new videos
hot off the press!  
    more about rocket
mass heaters here.

more videos from
the PDC here.
  • Post Reply Bookmark Topic Watch Topic
  • New Topic

damanhur - 20 people per household  RSS feed

 
paul wheaton
master steward
Posts: 22172
Location: missoula, montana (zone 4)
bee chicken hugelkultur trees wofati woodworking
  • Mark post as helpful
  • send pies
  • Quote
  • Report post to moderator
http://www.damanhur.org/


For those that don't know, this is a community of about 700 in italy.  They have something of a spiritual core.  And I would have to say that the thing that impresses me most about them is their dedication to art and beauty.  Wow.  I own their book - it is fun to pour through the pages and see all of the amazing beauty they have created.

The story of how they got started is very interesting too.

But!  I want to share something that I just learned from Diana. 

I have been to two or three presentations put on by Damanhur.  And I had come to the impression that they live in households with 12 per house.  Diana corrected me.  It's 20. 

And last night Jocelyn was telling me about how the permaculture mailing list has recently been discussing "infill homes" - inserting tiny homes on small city plots where a larger home already exists.  And how there is some debate over how "eco" that is. 

So .... I wish to express my obnoxious opinion on the subject ....

I think the Damanhur example is about as eco as one can get.  There is probably 10 bedrooms in a home like that.  One massive, excellent kitchen.  I can imagine four people in their 20's sharing a room.  I can see a family having two bedrooms and a sitting room.  I can see a middle aged person with one sitting room and one bedroom.  And I can see a couple sharing a simple bedroom ....  So some folks have lots of privacy and lots of private space and some folks share a space.

Without this arrangement, in the US, these people would otherwise occupy (perhaps) 4 houses and 4 apartments.  8 kitchens with 8 stoves and 8 fridges.

With the 20 people in one house, there would be one kitchen and maybe a couple of the sitting rooms would have "kitchenettes".  The number of square feet per person, I reckon, is probably about half or less than with with 4 houses and 4 apartments approach.  I suspect that the heat/electricity bill is also about half.  I suspect that the water bill is about 30% less.  I suspect that the food is better and the amount of time spent on cooking and cleanup is about four times less. 

One might be concerned about 20 people getting along under one roof.  And that is what most of my research over the last four years has been focused on.  The solution at Damanhur is interesting and probably cannot be duplicated in most attempts to have 20 people under one roof.  But it is worth knowing about.  First, everybody at Damanhur has a VERY full day.  That leaves very little time for squabbles (What is the old saying ....  "an idle mind is the devil's workshop"?).  Further, each year, each house elects a person to be in charge of a house.  And that person then represents the house in larger community stuff.  That person resolves things that cannot be resolved by others in disagreement. 

I know that most folks are certain they could never live that way.  And I suspect I would not be a fit for Damanhur.  I just wanted to express that I find a lot of fascinating bits and bobs about how they live.  And I do think that what I seek is close to this 20 people per house model.






 
Diana Leafe Christian
author
Posts: 45
Location: Earthaven Ecovillage, North Carolina; Ecovillages newsletter http://wwwEcovillageNews.org
13
  • Mark post as helpful
  • send pies
  • Quote
  • Report post to moderator
Hello,
     Regarding Paul's comments on Damanhur, three ecovillages in Germany (Sieben Linden, Lebensgarten, and Kommune Niederkaufungen) and an ecovillage in Denmark (Svanholm) are also places where community members have created living quarters inside large group homes.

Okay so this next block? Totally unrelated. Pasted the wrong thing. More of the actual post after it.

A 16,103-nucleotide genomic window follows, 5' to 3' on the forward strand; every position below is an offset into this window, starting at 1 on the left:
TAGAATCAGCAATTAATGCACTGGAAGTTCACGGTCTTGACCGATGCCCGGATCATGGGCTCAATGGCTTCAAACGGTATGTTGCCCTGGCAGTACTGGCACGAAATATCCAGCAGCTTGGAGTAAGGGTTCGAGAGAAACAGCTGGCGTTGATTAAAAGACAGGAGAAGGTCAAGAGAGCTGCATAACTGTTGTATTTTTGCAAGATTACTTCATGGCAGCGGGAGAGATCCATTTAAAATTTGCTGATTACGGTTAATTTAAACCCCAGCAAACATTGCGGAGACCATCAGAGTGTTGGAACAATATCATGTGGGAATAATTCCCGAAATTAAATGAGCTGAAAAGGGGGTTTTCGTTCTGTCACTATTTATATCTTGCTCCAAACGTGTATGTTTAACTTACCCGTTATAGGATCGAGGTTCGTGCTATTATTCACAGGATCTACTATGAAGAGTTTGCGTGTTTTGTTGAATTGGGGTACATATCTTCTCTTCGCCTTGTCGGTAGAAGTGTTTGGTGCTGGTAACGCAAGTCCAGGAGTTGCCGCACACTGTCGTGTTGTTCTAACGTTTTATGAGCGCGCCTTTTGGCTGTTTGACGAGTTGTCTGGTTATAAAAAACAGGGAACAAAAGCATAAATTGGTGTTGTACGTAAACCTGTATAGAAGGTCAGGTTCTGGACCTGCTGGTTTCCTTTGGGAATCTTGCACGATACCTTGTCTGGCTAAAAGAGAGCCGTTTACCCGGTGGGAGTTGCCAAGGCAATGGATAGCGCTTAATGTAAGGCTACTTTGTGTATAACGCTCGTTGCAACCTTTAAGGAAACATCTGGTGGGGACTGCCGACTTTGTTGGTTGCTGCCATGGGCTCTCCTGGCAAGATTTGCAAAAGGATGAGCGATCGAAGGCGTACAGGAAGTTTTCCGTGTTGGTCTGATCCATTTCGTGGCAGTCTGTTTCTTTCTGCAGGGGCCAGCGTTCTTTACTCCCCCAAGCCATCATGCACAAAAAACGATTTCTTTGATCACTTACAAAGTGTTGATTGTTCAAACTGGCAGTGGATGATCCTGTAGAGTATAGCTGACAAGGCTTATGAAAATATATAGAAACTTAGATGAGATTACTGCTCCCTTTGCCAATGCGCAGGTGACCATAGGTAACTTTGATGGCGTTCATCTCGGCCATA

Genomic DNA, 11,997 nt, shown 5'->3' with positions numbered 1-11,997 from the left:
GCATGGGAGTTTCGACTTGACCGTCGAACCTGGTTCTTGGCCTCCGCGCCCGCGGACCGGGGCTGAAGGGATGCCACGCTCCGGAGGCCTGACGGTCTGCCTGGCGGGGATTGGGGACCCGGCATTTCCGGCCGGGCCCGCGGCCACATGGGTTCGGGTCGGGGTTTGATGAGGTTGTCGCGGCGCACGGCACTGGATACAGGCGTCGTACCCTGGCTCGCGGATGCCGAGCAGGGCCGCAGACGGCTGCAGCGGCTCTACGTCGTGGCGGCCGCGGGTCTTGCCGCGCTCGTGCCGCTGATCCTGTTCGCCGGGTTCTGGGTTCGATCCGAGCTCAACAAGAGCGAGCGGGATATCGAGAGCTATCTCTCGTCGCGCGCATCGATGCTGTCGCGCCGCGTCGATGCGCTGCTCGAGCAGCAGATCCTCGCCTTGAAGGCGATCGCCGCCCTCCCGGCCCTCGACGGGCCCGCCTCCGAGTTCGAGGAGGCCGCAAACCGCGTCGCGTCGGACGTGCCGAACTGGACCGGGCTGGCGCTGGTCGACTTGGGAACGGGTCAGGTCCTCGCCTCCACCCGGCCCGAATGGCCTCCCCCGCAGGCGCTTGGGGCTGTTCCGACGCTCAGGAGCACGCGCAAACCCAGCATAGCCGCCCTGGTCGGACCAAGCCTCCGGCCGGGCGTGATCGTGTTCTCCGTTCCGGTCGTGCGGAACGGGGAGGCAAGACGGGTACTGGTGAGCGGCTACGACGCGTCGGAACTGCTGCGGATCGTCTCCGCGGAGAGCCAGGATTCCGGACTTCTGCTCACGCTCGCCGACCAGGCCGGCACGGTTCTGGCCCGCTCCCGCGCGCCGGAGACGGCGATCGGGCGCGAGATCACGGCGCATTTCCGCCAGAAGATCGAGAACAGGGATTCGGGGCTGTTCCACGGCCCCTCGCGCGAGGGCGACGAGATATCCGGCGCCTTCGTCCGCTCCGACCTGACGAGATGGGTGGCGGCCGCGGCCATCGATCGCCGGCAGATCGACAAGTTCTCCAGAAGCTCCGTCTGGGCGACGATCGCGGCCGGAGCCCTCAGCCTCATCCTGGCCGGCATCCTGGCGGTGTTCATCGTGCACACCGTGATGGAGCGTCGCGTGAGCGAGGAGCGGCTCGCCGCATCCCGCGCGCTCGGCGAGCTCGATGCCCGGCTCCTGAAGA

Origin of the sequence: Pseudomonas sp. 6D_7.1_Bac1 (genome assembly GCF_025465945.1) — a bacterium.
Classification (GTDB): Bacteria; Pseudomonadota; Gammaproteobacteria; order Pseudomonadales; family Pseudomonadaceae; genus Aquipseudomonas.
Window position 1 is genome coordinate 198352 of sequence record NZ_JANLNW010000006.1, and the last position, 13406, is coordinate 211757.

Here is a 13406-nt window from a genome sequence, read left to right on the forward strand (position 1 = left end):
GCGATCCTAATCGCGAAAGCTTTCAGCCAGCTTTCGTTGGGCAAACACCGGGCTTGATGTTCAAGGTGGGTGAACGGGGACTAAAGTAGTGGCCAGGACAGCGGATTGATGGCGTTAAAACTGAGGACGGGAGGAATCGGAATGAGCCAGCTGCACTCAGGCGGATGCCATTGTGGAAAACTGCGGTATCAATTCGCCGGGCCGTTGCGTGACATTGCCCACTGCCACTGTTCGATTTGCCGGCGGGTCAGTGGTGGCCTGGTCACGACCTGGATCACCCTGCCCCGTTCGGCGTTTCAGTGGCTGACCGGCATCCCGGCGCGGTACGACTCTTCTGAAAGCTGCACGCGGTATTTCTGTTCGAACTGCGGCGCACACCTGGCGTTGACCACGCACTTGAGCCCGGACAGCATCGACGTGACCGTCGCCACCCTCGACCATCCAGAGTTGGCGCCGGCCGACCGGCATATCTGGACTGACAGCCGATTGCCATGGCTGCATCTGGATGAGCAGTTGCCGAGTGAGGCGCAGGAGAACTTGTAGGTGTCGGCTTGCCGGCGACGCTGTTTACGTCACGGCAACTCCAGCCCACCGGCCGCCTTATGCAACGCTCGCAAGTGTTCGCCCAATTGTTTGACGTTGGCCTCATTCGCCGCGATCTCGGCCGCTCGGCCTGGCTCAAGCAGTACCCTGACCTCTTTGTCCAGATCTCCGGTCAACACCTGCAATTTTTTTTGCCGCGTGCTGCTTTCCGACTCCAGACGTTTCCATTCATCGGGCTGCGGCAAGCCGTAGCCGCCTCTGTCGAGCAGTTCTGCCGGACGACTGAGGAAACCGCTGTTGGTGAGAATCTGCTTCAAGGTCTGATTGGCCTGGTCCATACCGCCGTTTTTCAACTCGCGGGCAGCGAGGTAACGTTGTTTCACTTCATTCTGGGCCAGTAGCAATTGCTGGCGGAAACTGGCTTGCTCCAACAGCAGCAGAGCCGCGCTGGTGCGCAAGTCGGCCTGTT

At Kommune Niederkaufungen 80 people live in 10 different apartments (different sizes for different numbers of people) in a renovated large old timberframed house and a second renovated large old house.

     At Sieben Linden, 112 people live in different neighborhoods in different large buildings they've built new, with different internal apartments for members. One is a three-story strawbale building, the largest strawbale building in Europe.

     Paul mentioned the likelihood of Damanhur's 20-member group homes (called "nucleos" having highly effiencient heating, and they do. Living in smaller units inside large buildings like this does create more efficient heating, and this is what a study by the University of Kassel in Germany showed about Kommune Niederkaufungen and Sieben Linden. According to their 2001-2002 study, both communities emitted only a fraction of the amount of carbon dioxide into the atmosphere compared to the average German household, in creating and using water, electricity, travel to work, food, housing, and heating their homes. Niederkaufungen was 42% of the national German average; Sieben Linden was 28%. In terms of home heating, Sieben Linden emitted only only 10% of the average German household.

    At Lebensgarten, 120 members live in various individual apartments inside  renovated barracks used by munitions workers in World War II. At Svanholm in Denmark, 140 members live inside a huge old manor house.

    At least three ecovillages in North America have similar, but smaller, arrangements. At Skyhouse, a subcommunity of Dancing Rabbit Ecovillage in Missouri, 6 members share a large group house. At Earthaven Ecovillage in North Carolina, where I live, one neighborhoodk, Tribal Condo, built a multi-family unit of four small studio apartments with shared kitchen and living space. Another neighborhood, Village Terraces, has a large three-story timber-framed structure with six apartment spaces of various sizes plus  a common kitchen and dining area, and one business (Red Moon Herbs). Whole Village in Ontario, Canada, is a huge building with 10 different apartments inside. (Very efficient for cold Canadian winters!)

    And Monterey Cohousing in Minneapolis has done something similar by renovating a former nursing home which now has many individual apartments.